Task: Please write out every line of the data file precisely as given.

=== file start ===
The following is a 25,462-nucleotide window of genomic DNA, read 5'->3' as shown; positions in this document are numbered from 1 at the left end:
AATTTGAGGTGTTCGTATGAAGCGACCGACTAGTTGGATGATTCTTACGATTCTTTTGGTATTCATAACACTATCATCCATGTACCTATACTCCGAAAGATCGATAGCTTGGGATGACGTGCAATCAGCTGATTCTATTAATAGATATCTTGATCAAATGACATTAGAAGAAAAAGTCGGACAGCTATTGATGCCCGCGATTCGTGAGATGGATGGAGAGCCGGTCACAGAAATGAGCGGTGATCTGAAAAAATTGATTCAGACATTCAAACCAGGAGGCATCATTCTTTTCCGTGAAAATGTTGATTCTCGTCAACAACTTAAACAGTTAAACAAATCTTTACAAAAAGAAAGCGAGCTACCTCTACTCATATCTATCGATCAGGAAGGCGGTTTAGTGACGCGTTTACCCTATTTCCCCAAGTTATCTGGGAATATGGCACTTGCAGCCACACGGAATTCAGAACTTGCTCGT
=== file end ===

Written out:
The following is a 25,462-nucleotide window of genomic DNA, read 5'->3' as shown; positions in this document are numbered from 1 at the left end:
AATTTGAGGTGTTCGTATGAAGCGACCGACTAGTTGGATGATTCTTACGATTCTTTTGGTATTCATAACACTATCATCCATGTACCTATACTCCGAAAGATCGATAGCTTGGGATGACGTGCAATCAGCTGATTCTATTAATAGATATCTTGATCAAATGACATTAGAAGAAAAAGTCGGACAGCTATTGATGCCCGCGATTCGTGAGATGGATGGAGAGCCGGTCACAGAAATGAGCGGTGATCTGAAAAAATTGATTCAGACATTCAAACCAGGAGGCATCATTCTTTTCCGTGAAAATGTTGATTCTCGTCAACAACTTAAACAGTTAAACAAATCTTTACAAAAAGAAAGCGAGCTACCTCTACTCATATCTATCGATCAGGAAGGCGGTTTAGTGACGCGTTTACCCTATTTCCCCAAGTTATCTGGGAATATGGCACTTGCAGCCACACGGAATTCAGAACTTGCTCGT